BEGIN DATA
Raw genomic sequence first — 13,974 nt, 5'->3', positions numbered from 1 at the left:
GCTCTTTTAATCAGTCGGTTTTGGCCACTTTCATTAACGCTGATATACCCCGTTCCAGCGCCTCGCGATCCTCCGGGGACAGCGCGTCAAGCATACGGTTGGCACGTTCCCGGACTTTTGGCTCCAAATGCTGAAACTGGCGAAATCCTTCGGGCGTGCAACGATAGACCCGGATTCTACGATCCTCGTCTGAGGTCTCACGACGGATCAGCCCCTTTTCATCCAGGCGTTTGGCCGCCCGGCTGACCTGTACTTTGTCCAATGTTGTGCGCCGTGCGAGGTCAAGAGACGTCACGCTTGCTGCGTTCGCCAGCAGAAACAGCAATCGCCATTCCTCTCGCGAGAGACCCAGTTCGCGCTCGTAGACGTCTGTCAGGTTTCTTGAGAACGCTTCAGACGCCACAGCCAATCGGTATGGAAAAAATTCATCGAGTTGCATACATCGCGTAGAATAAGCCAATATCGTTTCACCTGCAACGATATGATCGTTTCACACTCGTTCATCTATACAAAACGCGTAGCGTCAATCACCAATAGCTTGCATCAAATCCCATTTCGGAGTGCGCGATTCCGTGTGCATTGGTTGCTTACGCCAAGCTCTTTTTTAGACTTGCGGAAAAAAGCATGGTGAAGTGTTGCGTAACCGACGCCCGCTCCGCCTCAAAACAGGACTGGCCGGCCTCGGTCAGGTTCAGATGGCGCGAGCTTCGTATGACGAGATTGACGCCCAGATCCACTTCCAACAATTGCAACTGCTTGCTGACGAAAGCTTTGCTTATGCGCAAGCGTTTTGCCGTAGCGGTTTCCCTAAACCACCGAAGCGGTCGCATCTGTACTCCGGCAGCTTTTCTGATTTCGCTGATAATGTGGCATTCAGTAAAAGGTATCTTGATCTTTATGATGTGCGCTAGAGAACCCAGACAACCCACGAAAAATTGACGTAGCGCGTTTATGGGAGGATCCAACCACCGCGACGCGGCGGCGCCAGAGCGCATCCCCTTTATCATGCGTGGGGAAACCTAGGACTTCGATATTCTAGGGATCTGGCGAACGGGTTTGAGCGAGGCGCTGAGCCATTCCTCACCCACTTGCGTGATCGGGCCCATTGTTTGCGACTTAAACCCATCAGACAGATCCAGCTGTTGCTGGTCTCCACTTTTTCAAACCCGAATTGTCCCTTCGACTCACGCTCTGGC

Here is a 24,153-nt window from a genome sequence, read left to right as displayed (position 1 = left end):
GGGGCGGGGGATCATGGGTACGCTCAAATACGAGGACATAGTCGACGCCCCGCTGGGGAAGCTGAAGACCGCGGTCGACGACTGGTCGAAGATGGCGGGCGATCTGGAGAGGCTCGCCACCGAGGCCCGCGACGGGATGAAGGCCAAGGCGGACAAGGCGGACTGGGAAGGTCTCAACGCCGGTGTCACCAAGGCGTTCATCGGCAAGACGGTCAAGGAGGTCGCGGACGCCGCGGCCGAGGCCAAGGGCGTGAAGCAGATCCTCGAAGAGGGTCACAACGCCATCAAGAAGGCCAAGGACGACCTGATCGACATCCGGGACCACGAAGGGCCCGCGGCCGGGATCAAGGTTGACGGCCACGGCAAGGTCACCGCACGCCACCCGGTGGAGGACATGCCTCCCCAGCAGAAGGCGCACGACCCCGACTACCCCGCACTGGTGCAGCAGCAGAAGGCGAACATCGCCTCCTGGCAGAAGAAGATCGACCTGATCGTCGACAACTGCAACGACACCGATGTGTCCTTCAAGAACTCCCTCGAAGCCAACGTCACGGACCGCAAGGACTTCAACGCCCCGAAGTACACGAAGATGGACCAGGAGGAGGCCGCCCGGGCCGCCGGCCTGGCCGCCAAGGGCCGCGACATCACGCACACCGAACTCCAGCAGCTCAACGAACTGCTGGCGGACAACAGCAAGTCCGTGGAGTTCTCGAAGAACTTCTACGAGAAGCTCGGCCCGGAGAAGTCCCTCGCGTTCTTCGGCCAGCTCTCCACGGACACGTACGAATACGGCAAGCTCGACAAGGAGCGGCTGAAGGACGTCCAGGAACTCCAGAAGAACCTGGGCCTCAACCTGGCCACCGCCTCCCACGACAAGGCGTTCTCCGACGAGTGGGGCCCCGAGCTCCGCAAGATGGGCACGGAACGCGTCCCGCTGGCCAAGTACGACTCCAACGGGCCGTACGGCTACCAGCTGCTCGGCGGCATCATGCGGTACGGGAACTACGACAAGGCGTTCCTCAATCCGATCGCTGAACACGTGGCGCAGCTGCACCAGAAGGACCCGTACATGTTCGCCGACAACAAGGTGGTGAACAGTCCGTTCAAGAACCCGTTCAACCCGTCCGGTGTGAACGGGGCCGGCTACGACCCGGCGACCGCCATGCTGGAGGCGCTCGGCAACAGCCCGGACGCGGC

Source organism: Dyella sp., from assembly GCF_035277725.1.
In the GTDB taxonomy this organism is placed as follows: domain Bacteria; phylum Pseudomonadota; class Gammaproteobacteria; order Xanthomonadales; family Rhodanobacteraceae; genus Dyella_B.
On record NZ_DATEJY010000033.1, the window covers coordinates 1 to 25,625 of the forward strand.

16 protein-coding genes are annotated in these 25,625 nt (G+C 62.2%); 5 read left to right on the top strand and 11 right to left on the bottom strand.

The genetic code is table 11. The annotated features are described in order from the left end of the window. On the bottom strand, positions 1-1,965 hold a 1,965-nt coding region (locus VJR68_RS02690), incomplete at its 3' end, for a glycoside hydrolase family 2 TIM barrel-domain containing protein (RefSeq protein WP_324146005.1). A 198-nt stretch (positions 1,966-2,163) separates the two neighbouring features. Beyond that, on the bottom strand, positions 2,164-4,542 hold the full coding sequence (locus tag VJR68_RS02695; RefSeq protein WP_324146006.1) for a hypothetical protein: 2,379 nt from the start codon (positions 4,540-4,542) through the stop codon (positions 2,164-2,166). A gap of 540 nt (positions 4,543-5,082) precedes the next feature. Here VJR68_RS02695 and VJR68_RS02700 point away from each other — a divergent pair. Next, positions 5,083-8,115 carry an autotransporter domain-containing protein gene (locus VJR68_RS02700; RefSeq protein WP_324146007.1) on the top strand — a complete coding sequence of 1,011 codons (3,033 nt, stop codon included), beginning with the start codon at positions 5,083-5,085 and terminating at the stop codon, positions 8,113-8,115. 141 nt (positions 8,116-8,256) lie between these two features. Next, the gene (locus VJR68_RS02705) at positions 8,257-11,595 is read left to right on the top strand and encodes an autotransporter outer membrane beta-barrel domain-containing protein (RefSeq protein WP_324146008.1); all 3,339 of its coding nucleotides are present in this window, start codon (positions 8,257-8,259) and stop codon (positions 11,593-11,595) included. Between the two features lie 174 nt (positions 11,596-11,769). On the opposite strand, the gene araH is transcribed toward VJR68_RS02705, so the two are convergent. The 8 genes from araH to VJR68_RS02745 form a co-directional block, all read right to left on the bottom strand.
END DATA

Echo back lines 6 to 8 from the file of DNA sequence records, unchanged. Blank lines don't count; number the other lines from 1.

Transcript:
In the GTDB taxonomy this organism is placed as follows: domain Bacteria; phylum Pseudomonadota; class Gammaproteobacteria; order Xanthomonadales; family Rhodanobacteraceae; genus Dyella_B.
On record NZ_DATEJY010000033.1, the window covers coordinates 1 to 25,625 of the forward strand.

16 protein-coding genes are annotated in these 25,625 nt (G+C 62.2%); 5 read left to right on the top strand and 11 right to left on the bottom strand.